7. What are your aims for the duration of your apprenticeship?

I aim to achieve a first class honours in my Business Management BA (Hons) degree and I aim to achieve excellent reviews and feedback for all my placements. I also wish to make a real difference and large contribution to the business.

I constantly ask for more opportunities to learn which is my main aim, as I recognise that I am the future of the business and need to ensure I am in shape for this. At MBDA we have experienced workforce and many of our systems have a 30 lifecycle so there this is extreme challenge in terms of demographics. I need to ensure I contribute to this meaningfully and ensure that logistics and business knowledge from the skilled retiring workforce is transferred to myself to ensure vital skills are not lost.

8. What advice would you offer young people seeking an apprenticeship?

If anyone is considering doing an apprenticeship, I would definitely recommend it. Gaining work experience is a fantastic opportunity that not many young people are able to experience.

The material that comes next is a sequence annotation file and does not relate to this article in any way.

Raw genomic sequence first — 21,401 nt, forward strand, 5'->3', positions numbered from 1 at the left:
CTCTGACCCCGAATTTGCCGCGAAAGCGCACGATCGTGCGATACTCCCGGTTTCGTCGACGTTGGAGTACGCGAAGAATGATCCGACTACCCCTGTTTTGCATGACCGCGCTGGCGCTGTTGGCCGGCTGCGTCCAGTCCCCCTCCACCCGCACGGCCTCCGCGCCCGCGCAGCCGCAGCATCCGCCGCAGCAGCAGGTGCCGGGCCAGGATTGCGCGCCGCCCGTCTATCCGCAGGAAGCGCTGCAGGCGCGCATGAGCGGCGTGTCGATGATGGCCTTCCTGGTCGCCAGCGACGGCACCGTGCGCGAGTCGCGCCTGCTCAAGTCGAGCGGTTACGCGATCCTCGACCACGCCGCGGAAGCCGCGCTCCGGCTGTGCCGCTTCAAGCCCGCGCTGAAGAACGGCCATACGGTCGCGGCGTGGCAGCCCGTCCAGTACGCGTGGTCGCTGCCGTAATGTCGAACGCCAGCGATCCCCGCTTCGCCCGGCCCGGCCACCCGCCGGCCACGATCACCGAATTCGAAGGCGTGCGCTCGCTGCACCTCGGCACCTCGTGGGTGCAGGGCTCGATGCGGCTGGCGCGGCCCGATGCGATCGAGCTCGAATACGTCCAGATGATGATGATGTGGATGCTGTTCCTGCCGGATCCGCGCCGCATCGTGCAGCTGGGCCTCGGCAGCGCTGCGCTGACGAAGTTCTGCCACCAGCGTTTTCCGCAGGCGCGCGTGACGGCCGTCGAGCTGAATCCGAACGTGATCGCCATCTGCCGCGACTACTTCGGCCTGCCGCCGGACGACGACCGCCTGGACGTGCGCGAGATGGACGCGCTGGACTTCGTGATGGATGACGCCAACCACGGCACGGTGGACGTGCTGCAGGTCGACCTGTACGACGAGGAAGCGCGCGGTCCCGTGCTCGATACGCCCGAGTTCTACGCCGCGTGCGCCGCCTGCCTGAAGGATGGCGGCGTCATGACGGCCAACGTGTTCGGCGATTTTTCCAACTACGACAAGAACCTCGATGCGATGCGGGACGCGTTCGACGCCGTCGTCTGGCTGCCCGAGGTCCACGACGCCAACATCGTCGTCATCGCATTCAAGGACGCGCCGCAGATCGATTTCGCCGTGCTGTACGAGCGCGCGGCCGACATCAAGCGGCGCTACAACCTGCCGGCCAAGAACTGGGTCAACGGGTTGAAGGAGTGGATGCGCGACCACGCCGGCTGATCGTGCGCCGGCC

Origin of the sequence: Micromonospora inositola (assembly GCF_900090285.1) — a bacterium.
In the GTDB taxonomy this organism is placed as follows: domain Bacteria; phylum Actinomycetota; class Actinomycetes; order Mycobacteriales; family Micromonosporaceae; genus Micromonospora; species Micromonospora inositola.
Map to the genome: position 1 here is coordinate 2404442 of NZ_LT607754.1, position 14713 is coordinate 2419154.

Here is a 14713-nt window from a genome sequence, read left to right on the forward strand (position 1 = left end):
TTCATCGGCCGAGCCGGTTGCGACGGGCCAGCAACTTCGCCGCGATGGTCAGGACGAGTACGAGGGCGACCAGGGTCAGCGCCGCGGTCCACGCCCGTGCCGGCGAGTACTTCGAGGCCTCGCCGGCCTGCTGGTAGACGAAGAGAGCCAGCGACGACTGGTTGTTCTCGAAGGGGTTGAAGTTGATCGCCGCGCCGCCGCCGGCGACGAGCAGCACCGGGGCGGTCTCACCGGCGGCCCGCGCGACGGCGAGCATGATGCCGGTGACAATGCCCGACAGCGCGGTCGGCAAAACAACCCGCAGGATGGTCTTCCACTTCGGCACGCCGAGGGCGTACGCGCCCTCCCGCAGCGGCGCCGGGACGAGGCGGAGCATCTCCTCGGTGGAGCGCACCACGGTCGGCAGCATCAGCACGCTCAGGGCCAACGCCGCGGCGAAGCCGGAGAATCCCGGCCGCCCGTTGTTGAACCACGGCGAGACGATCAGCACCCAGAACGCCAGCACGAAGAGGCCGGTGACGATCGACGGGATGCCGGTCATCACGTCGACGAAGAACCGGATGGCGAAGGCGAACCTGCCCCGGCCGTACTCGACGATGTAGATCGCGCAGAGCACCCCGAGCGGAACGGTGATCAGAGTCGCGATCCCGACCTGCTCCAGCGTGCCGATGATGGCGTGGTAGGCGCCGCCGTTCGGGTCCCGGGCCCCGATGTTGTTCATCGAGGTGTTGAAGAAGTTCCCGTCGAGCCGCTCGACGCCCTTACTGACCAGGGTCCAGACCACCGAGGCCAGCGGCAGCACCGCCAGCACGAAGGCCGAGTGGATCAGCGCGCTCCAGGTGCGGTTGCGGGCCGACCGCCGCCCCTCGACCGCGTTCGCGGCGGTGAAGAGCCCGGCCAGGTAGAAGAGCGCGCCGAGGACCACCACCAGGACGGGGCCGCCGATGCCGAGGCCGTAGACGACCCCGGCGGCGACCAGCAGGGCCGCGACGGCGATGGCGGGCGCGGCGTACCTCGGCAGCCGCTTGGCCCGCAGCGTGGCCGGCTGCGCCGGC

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The 5% Club Case Study: Mohammed Rehman

This week’s case study focuses on apprentice technician Mohammed Rehman of Atkins. Mohammed joined Atkins as an apprentice technician in August 2013 after completing his A-Levels. Read on to learn more about Mohammed’s day to day role at Atkins…

Atkins case study Mohammed RehmanName: Mohammed Rehman

Role: Apprentice technician

Date Joined: August 2013

I may not have been with Atkins long, but I know I made the right choice to start my career here. I joined in August 2013 as an apprentice technician in the Birmingham office. Before that I had just completed my A-levels in maths, chemistry and biology. Trying to find your feet after A-levels these days is daunting; at first I didn’t know what path to choose – whether to go to university or to jump headfirst into a job. Then someone recommended that I consider apprenticeships, so I began to research the National Apprentice Scheme and found out about Atkins.